The daughter of billionaire businessman Femi Otedola, Temi began her foray into the fashion industry as a fashion blogger—when blogs were still very much a thing and Instagram was just taking off. At the time, Otedola—who has always loved fashion and cites her mother as her biggest style inspiration, particularly for her ability to consistently purchase the most perfect garment, no matter where she went—couldn’t find African fashion bloggers to follow. It only made sense for her to fill those shoes. “I was seeing all these fashion weeks around the world. And I was like, Why is there no African representation at these fashion weeks? So I [thought] it’d be amazing to take up that space,” she says.
When blogs began to die down and fans flocked to Instagram—where a short caption alongside a carousel of pictures would do just fine, and reached even more people—Otedola found the transition seamless. Still, her goal remained the same: to continue to take up space as one of Africa’s foremost fashion voices. Over the years, Otedola has fostered and maintained a deep connection with indigenous fashion brands, from designers Lisa Folawiyo and Andrea Iyamah to the gender-bending Orange Culture, with whom she developed a capsule collection back in 2019.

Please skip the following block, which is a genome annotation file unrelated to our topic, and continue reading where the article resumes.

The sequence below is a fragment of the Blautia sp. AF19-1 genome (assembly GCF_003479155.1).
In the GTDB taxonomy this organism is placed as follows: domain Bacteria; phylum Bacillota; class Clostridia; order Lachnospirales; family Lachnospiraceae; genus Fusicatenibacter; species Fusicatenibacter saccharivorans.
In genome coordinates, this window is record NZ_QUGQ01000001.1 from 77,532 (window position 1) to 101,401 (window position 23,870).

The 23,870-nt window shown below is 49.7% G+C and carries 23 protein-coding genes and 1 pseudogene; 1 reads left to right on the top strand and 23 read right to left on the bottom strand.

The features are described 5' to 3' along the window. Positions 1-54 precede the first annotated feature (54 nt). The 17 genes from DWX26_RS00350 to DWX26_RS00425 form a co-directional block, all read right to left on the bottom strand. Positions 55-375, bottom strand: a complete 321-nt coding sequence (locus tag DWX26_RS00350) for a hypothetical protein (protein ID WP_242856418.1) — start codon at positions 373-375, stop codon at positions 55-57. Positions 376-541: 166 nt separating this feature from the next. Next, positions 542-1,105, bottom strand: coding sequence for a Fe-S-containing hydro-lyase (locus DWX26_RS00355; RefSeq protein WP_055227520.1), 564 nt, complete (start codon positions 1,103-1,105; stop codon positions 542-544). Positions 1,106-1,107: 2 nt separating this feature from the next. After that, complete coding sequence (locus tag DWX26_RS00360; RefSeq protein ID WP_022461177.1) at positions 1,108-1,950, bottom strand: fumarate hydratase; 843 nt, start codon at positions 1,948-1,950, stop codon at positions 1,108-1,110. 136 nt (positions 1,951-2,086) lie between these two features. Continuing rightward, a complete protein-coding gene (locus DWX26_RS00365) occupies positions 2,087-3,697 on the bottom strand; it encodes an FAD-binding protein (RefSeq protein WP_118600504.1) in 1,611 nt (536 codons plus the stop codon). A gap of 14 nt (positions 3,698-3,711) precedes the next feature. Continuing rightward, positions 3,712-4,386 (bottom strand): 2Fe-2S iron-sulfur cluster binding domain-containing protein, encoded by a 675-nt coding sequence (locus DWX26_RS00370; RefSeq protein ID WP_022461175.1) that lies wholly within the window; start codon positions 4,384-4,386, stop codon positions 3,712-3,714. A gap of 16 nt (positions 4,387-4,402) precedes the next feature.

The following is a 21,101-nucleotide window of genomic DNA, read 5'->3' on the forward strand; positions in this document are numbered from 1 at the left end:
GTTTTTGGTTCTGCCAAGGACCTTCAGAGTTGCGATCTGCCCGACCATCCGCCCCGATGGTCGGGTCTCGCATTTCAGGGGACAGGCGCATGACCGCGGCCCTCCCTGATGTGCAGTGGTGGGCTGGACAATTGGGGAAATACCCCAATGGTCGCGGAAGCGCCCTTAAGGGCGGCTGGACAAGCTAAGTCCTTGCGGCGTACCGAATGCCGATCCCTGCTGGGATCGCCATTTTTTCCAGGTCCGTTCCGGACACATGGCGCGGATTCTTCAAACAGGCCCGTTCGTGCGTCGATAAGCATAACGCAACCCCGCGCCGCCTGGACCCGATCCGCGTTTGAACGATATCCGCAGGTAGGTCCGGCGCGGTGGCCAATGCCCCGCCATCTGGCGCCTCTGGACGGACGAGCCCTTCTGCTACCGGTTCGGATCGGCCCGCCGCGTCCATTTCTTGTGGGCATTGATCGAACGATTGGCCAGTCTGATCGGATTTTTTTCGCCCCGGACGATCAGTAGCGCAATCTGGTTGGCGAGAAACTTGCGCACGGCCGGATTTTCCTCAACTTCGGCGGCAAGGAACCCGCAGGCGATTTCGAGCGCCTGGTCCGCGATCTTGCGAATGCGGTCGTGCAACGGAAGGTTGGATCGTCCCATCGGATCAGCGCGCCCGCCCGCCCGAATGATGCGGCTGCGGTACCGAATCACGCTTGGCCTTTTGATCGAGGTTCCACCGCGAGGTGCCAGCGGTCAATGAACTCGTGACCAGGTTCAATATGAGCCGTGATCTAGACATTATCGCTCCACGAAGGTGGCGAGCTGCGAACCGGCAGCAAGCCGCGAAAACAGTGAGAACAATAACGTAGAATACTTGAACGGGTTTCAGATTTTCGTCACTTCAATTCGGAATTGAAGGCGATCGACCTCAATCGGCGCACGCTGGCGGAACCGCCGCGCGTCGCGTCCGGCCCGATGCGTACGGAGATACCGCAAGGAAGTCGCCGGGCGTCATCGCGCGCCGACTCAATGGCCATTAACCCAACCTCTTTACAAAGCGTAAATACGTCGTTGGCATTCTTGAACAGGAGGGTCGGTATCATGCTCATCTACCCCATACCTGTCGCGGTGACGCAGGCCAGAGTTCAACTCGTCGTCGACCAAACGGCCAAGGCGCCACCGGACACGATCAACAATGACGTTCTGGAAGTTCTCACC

Otedola’s soft-glam, clean-girl aesthetic that values minimalism and an individualistic approach to fashion, has also set her apart in the wider Nigerian fashion influencer community.
“I don’t really feel like I have a specific style, [but] I think I gravitate toward looks that are quite pared-down,” she says. “I like to think it’s timeless. I’m not trying to jump on every trend. I just like to feel comfortable, take a couple of risks, but keep it clean and fun.” With acting, Otedola is trying to lean into a more spontaneous side of herself that will allow her the flexibility to explore a new creative frontier. Even the way she got into acting, a job she’d never considered before, was, to some extent, unplanned.